Chinaplas moves to Shenzhen for April 2021 debut

Chinaplas moves to Shenzhen…

The 34th edition of Chinaplas has been rescheduled to April 13-16, 2021, at a new venue –– Shenzhen World Exhibition & Convention Center. This will be the first time for Chinaplas to be held in Shenzhen. The trade fair will alternate between Shenzhen (odd years) and Shanghai (even years) in the future, continuing to empower upstream and downstream plastics and rubber companies to uncover greater opportunities in the new phase of China’s economic development.

Adsale Exhibition Services Ltd., organizer of Chinaplas 2021, held a press conference at 20:00 (Beijing time) on June 23, leveraging online video conferencing tools for the first time to virtually communicate and interact with more than 100 Chinese and international media. During the press conference, Mr. Stanley Chu, Chairman of Adsale, Ms. Ada Leung, General Manager of Adsale, and Ms. Norris Chu, Project Director of Adsale, announced the latest updates about the trade show, shared word of emerging developments from a new starting point, and discussed post-pandemic opportunities in the plastics and rubber industries.

Focus on Greater Bay Area’s geographic advantages

“Shenzhen combines China’s enormous market potential and its unique geographic advantages, and the upcoming Chinaplas will help to position the plastics and rubber industries to seize new growth opportunities,” Ada Leung said.

Unparalleled advantages of domestic market – Impacted by COVID-19 pandemic, the global economy is in a deep recession. Facing downward pressure from foreign trade, China’s State Council is redirecting the economic focus from export to a domestic-demand-driven model as the new normal. China’s 1.4-plus-billion population and 400-plus-million middle-income consumers represent the largest such grouping in the world, with consumption potential unmatched by any other economy. The expansion of China’s middle class has created tremendous potential for consumption upgrading. In recent years, some labor-intensive and low-end manufacturing work has shifted to other countries. The impact of COVID-19 is reshuffling the global economy and triggering major changes in manufacturing supply chains. China is repositioning itself in the global value chain and climbing toward the higher-end with high-tech products increasingly flowing from China to overseas markets, including such items as communications equipment, high-speed rail systems, and drones. Driven by research and innovation, industries continue to reform and upgrade, in turn increasing the demand for innovation and smart manufacturing in the plastics and rubber industries. In addition, China is actively responding to plastics pollution, accelerating green and sustainable development, and creating market demand for much-needed recycling and green technologies.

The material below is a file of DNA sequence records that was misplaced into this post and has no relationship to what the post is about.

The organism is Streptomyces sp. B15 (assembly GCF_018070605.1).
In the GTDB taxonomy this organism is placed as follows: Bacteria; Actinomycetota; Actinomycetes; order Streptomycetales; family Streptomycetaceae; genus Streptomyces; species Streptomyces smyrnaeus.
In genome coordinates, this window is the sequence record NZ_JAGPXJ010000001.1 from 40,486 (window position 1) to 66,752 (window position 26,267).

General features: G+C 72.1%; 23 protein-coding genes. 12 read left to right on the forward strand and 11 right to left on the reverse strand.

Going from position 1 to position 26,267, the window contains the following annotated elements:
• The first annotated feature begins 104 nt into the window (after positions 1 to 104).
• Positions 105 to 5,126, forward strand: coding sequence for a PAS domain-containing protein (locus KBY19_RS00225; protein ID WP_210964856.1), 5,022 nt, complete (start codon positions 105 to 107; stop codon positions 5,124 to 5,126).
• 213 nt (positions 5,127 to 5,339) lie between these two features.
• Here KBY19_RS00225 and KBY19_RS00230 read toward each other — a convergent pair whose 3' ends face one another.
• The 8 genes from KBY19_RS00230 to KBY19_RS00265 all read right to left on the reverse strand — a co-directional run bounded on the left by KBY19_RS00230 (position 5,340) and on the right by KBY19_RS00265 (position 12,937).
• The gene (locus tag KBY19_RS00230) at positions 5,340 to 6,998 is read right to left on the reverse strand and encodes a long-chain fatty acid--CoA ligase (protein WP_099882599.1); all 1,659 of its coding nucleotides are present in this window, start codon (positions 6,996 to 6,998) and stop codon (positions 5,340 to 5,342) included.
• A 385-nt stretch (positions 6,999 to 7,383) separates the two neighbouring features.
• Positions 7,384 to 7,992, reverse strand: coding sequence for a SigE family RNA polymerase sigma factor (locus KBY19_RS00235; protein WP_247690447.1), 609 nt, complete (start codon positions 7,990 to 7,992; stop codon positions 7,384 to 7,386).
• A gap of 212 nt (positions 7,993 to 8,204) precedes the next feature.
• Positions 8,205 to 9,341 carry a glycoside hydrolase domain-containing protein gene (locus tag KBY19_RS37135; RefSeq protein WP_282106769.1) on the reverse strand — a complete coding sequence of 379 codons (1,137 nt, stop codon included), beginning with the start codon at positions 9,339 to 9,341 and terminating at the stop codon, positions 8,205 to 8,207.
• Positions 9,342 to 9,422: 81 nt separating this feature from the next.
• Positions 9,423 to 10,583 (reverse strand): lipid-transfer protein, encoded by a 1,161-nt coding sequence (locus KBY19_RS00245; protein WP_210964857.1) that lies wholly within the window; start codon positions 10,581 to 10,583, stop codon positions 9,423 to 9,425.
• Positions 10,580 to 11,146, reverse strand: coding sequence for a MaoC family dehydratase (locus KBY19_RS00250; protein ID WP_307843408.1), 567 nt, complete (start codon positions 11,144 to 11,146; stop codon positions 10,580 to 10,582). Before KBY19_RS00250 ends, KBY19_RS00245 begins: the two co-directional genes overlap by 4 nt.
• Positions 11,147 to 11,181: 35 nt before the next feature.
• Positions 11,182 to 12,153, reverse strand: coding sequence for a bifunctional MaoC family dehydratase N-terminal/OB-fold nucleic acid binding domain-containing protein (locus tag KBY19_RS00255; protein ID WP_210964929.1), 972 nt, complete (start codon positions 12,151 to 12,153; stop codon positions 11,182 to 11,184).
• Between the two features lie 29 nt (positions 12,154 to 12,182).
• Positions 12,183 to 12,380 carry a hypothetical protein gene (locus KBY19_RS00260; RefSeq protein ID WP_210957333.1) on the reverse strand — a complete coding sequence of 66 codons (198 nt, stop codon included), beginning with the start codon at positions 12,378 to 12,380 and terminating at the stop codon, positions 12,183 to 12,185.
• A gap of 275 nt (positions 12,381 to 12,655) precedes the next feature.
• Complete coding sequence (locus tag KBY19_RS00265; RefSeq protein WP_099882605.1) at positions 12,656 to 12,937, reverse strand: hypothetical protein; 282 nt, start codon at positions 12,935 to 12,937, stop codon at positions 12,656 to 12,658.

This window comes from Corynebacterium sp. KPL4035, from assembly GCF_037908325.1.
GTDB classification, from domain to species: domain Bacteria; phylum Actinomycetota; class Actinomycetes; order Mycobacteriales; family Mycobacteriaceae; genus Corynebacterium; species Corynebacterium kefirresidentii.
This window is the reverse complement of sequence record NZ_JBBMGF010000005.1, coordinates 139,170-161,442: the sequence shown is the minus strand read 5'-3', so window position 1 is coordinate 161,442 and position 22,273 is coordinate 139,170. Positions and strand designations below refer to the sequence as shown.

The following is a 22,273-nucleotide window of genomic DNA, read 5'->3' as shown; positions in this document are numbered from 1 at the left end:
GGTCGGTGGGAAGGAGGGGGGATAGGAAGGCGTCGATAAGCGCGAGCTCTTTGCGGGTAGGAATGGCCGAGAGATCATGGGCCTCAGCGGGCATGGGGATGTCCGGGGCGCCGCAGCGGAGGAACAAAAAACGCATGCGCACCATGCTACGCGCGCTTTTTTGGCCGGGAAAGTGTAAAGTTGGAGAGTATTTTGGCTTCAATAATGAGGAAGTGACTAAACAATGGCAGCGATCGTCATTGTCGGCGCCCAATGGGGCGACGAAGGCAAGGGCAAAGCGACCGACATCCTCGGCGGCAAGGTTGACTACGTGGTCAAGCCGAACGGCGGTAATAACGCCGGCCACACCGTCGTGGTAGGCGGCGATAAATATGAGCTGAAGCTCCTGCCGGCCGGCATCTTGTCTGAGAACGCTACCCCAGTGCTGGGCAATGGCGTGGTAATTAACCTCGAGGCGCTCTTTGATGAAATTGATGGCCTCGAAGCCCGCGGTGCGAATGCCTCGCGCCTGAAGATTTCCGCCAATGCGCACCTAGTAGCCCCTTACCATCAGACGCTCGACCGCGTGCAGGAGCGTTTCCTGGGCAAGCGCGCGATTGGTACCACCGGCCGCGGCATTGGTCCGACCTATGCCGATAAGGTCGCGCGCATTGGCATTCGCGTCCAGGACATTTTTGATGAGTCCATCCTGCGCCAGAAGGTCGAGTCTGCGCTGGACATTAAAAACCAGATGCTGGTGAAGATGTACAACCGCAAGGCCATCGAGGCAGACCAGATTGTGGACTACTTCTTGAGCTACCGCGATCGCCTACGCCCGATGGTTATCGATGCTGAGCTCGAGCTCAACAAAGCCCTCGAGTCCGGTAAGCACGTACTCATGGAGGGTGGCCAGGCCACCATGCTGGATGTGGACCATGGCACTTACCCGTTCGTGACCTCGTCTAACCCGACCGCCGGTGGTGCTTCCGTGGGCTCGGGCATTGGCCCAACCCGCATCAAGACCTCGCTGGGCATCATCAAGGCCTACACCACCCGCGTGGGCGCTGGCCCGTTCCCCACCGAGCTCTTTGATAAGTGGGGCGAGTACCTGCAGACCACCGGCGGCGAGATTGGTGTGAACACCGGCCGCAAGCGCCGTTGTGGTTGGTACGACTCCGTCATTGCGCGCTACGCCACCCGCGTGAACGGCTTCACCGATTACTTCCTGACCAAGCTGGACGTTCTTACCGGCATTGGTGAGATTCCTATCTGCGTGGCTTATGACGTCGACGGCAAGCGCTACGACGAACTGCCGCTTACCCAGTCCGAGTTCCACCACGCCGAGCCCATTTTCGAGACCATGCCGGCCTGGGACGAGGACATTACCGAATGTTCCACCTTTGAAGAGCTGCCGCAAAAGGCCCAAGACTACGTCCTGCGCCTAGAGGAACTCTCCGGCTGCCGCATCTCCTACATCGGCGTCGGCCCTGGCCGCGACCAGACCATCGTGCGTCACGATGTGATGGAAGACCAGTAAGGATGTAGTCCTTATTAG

Greater Bay Area, major upside for the industries – The Guangdong-Hong Kong-Macau Greater Bay Area is the largest bay area in the world, accounting for 0.6% of China’s land area, 5% of its population, and 12% of the national Gross Domestic Product. Its GDP is expected to reach 28.9 trillion RMB (about US$4.09 trillion) by 2030, ranking among the top 10 economies in the world. The "9+2" cities”  are accelerating their coordinated development, building a vibrant world-class city cluster, and stimulating new economic momentum. The Greater Bay Area is not only an international center of scientific and technological innovation, but also the most concentrated region for plastics processing in China. Plastic products output within the nine cities reached 11.17 million metric tons in 2019, representing more than 13.6% of the national total (second only to Zhejiang Province) or 83.4% of Guangdong Province’s total output. The region’s huge market, together with its abundant resources and strong innovation, will help to further advance the plastics and rubber industries.

Shenzhen at full throttle – Shenzhen was made a Pilot Demonstration Area in 2019, as well as being one of the core engines of the Greater Bay Area. In 2018, the total industrial added-value of the Greater Bay Area reached 2.82 trillion RMB (about US$399 billion), of which Shenzhen accounted for the lion’s share of 32.3%. "Technology + Innovation" is Shenzhen’s business profile, with more than 3 million companies located there, including Huawei, ZTE, Tencent, DJI, BYD, TCL and other industrial leaders. In 2018, Guangdong Province invested 270.47 billion RMB (US$38.3 billion) into R&D funding – the highest in China – and Shenzhen was the leading city within Guangdong.



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